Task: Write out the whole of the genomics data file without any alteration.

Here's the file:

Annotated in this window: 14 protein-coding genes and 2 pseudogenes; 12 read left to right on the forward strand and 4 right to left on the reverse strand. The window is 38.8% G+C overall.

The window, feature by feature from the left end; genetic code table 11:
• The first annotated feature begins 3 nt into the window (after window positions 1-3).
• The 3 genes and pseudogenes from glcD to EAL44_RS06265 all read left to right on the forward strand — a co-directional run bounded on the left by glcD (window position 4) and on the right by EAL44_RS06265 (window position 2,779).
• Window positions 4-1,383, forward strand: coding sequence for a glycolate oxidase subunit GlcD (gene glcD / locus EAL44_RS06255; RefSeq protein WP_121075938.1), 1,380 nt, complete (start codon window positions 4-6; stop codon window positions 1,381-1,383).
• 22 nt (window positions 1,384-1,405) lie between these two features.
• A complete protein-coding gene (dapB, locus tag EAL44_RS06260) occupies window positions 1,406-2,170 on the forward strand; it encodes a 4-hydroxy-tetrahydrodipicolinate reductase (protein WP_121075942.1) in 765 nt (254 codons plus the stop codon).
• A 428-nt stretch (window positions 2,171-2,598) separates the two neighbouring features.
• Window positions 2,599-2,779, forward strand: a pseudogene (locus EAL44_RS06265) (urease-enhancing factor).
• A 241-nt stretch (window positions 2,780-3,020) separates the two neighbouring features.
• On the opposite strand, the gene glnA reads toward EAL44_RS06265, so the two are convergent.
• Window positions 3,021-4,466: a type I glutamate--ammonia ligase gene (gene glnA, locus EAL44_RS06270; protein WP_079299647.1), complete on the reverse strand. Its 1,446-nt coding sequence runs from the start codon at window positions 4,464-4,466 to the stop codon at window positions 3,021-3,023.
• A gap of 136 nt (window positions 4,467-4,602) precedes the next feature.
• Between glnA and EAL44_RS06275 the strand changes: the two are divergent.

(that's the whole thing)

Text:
Annotated in this window: 14 protein-coding genes and 2 pseudogenes; 12 read left to right on the forward strand and 4 right to left on the reverse strand. The window is 38.8% G+C overall.

The window, feature by feature from the left end; genetic code table 11:
• The first annotated feature begins 3 nt into the window (after window positions 1-3).
• The 3 genes and pseudogenes from glcD to EAL44_RS06265 all read left to right on the forward strand — a co-directional run bounded on the left by glcD (window position 4) and on the right by EAL44_RS06265 (window position 2,779).
• Window positions 4-1,383, forward strand: coding sequence for a glycolate oxidase subunit GlcD (gene glcD / locus EAL44_RS06255; RefSeq protein WP_121075938.1), 1,380 nt, complete (start codon window positions 4-6; stop codon window positions 1,381-1,383).
• 22 nt (window positions 1,384-1,405) lie between these two features.
• A complete protein-coding gene (dapB, locus tag EAL44_RS06260) occupies window positions 1,406-2,170 on the forward strand; it encodes a 4-hydroxy-tetrahydrodipicolinate reductase (protein WP_121075942.1) in 765 nt (254 codons plus the stop codon).
• A 428-nt stretch (window positions 2,171-2,598) separates the two neighbouring features.
• Window positions 2,599-2,779, forward strand: a pseudogene (locus EAL44_RS06265) (urease-enhancing factor).
• A 241-nt stretch (window positions 2,780-3,020) separates the two neighbouring features.
• On the opposite strand, the gene glnA reads toward EAL44_RS06265, so the two are convergent.
• Window positions 3,021-4,466: a type I glutamate--ammonia ligase gene (gene glnA, locus EAL44_RS06270; protein WP_079299647.1), complete on the reverse strand. Its 1,446-nt coding sequence runs from the start codon at window positions 4,464-4,466 to the stop codon at window positions 3,021-3,023.
• A gap of 136 nt (window positions 4,467-4,602) precedes the next feature.
• Between glnA and EAL44_RS06275 the strand changes: the two are divergent.